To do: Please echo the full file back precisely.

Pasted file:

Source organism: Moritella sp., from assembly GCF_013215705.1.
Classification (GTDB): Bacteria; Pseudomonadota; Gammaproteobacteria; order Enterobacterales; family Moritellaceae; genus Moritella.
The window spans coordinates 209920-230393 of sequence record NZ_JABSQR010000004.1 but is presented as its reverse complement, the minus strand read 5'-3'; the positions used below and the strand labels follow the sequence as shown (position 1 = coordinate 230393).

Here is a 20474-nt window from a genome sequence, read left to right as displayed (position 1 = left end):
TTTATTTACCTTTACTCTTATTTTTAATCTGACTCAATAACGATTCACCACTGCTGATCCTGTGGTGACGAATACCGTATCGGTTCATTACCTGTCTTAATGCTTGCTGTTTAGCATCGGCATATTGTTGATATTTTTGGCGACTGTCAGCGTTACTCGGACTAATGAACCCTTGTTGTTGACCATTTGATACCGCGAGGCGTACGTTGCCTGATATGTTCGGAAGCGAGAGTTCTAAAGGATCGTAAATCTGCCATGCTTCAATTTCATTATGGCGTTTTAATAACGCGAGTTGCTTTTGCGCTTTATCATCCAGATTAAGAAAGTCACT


Source organism: Moritella sp., from assembly GCF_013215705.1.
Classification (GTDB): Bacteria; Pseudomonadota; Gammaproteobacteria; order Enterobacterales; family Moritellaceae; genus Moritella.
The window spans coordinates 209920-230393 of sequence record NZ_JABSQR010000004.1 but is presented as its reverse complement, the minus strand read 5'-3'; the positions used below and the strand labels follow the sequence as shown (position 1 = coordinate 230393).

Here is a 20474-nt window from a genome sequence, read left to right as displayed (position 1 = left end):
TTTATTTACCTTTACTCTTATTTTTAATCTGACTCAATAACGATTCACCACTGCTGATCCTGTGGTGACGAATACCGTATCGGTTCATTACCTGTCTTAATGCTTGCTGTTTAGCATCGGCATATTGTTGATATTTTTGGCGACTGTCAGCGTTACTCGGACTAATGAACCCTTGTTGTTGACCATTTGATACCGCGAGGCGTACGTTGCCTGATATGTTCGGAAGCGAGAGTTCTAAAGGATCGTAAATCTGCCATGCTTCAATTTCATTATGGCGTTTTAATAACGCGAGTTGCTTTTGCGCTTTATCATCCAGATTAAGAAAGTCACT